The Real World Interrupts

While writing is an act of the imagination, the actions of your characters are bound to some parameter or another, and, typically, these parameters have something to do with how we—people—actually act. For instance, if you want to get your character across town to check to see if her husband is cheating on her, think about how she would actually do it. You needn’t invent a mechanism to get her there, because multiple ways already exist. She could take a bus or a train. She could call a friend to take her. She could walk. Or steal a bike. The point is that sometimes when we write, we get caught up in the significance of the plot turn (is the husband cheating?) and forget that stories are basically about normal people doing (relatively) normal things—and that the act of getting there—the manner she chooses and how it goes—can reveal as much about her and the story as the realization that her husband is cheating (or not). We have no idea who she might meet on the way there. Or what kind of dialogue will emerge when, say, her friend picks her up.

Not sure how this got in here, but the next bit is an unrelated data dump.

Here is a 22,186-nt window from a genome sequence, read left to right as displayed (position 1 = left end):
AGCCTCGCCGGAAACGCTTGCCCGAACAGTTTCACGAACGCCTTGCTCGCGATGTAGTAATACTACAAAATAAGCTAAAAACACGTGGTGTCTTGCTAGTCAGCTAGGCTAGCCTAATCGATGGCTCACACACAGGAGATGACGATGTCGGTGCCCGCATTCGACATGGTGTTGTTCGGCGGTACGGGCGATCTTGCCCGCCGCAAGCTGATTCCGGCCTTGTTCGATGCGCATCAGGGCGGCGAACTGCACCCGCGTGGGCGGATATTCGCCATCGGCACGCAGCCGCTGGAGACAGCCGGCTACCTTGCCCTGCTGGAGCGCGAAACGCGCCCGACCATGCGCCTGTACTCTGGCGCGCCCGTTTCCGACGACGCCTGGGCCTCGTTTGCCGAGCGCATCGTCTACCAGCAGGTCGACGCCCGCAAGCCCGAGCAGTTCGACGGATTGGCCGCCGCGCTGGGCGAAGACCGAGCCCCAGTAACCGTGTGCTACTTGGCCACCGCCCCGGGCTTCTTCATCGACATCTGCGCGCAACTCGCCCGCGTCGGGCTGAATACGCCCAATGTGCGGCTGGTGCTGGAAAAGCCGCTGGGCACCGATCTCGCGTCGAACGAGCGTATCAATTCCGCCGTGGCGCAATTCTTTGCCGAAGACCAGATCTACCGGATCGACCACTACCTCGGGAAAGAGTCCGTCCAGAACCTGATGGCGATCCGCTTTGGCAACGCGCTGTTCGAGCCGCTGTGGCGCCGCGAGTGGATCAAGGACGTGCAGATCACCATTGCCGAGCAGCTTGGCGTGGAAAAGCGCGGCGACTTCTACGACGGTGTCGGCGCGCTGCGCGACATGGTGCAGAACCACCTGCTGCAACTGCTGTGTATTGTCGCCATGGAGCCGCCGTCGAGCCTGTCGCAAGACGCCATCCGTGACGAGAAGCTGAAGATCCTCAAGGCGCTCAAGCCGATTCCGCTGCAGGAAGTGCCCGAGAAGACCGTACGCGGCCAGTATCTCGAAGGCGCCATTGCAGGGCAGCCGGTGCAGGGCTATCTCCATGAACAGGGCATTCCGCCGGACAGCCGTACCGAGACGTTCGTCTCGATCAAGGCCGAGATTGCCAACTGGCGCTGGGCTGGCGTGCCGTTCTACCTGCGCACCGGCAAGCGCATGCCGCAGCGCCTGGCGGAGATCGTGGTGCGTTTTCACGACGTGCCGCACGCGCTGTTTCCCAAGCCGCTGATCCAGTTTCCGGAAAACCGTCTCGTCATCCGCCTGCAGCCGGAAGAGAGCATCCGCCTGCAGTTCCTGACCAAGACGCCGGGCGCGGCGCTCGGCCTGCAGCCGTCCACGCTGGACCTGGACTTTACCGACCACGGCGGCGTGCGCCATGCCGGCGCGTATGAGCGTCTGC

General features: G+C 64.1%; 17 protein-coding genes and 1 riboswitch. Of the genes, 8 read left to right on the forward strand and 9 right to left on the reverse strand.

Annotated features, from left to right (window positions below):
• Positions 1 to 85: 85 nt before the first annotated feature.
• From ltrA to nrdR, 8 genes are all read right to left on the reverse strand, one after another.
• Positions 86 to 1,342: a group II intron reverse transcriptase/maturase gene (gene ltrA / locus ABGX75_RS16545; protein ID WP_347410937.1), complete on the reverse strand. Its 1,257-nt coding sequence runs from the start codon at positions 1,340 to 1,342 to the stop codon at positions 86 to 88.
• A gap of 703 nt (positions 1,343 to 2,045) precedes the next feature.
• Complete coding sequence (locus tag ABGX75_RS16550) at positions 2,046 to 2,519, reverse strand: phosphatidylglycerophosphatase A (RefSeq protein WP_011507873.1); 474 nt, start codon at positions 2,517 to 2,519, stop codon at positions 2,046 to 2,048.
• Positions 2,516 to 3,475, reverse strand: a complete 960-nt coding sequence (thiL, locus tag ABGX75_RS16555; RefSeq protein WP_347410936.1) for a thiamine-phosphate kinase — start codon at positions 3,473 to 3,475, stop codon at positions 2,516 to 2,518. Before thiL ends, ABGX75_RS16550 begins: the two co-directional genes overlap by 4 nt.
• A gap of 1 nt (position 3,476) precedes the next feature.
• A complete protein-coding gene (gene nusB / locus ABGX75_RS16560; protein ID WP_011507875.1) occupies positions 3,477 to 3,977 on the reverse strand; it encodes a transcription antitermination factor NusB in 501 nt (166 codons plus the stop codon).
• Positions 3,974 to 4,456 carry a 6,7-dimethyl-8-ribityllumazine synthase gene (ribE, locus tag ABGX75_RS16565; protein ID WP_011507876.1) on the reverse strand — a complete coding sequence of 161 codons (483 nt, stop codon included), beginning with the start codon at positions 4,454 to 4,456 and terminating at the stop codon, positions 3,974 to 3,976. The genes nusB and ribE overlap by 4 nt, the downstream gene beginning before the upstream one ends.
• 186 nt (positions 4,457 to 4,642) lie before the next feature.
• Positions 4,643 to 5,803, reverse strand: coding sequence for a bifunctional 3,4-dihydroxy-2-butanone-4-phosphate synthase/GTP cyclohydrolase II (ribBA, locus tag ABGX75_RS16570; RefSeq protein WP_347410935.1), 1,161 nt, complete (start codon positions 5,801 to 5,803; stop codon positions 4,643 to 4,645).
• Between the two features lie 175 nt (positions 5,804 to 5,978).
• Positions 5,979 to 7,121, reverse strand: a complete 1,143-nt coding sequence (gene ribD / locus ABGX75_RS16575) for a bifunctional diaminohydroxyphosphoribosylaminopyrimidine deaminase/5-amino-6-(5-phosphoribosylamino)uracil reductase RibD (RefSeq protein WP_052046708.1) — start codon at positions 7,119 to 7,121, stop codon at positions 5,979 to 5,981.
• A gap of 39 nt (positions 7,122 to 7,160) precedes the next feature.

The exercise: Take a general situation from something you've written this semester—the kind of thing that would be given in the Spark Notes of your story (woman thinks her husband is cheating; man returns to hometown for 20th high school reunion; drunken couple argues about whose to blame for their troubles in a bar; gardener sees thief escape down the trellis of the house). Next, write a scene in which that drama is forestalled by the real world interrupting it. The woman in the drunken couple has to go to the bathroom (many things can happen between the table and the bathroom). The gardener has to pick up his daughter at soccer practice. Use that digression to explore the character. 500 words.

Unless otherwise stated, the content of this page is licensed under Creative Commons Attribution-ShareAlike 3.0 License